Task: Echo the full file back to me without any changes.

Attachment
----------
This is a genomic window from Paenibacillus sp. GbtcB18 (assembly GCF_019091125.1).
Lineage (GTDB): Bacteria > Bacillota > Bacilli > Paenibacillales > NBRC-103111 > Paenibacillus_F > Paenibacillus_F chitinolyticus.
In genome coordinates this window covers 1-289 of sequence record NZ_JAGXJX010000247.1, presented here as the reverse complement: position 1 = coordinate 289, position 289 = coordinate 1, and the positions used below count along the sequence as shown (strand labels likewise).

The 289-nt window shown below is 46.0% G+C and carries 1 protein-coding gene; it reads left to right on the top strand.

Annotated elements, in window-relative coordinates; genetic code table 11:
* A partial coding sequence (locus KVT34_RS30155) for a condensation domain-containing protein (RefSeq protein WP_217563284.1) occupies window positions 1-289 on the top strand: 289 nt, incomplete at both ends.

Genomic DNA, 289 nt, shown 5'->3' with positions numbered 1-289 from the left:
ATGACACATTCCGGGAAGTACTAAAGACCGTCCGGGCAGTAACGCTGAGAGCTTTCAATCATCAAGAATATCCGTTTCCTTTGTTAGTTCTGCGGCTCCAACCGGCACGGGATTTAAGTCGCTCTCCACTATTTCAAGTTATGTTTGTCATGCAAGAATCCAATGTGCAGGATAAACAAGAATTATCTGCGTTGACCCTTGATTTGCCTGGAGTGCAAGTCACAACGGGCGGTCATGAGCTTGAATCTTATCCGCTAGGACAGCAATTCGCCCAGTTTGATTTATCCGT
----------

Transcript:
This is a genomic window from Paenibacillus sp. GbtcB18 (assembly GCF_019091125.1).
Lineage (GTDB): Bacteria > Bacillota > Bacilli > Paenibacillales > NBRC-103111 > Paenibacillus_F > Paenibacillus_F chitinolyticus.
In genome coordinates this window covers 1-289 of sequence record NZ_JAGXJX010000247.1, presented here as the reverse complement: position 1 = coordinate 289, position 289 = coordinate 1, and the positions used below count along the sequence as shown (strand labels likewise).

The 289-nt window shown below is 46.0% G+C and carries 1 protein-coding gene; it reads left to right on the top strand.

Annotated elements, in window-relative coordinates; genetic code table 11:
* A partial coding sequence (locus KVT34_RS30155) for a condensation domain-containing protein (RefSeq protein WP_217563284.1) occupies window positions 1-289 on the top strand: 289 nt, incomplete at both ends.

Genomic DNA, 289 nt, shown 5'->3' with positions numbered 1-289 from the left:
ATGACACATTCCGGGAAGTACTAAAGACCGTCCGGGCAGTAACGCTGAGAGCTTTCAATCATCAAGAATATCCGTTTCCTTTGTTAGTTCTGCGGCTCCAACCGGCACGGGATTTAAGTCGCTCTCCACTATTTCAAGTTATGTTTGTCATGCAAGAATCCAATGTGCAGGATAAACAAGAATTATCTGCGTTGACCCTTGATTTGCCTGGAGTGCAAGTCACAACGGGCGGTCATGAGCTTGAATCTTATCCGCTAGGACAGCAATTCGCCCAGTTTGATTTATCCGT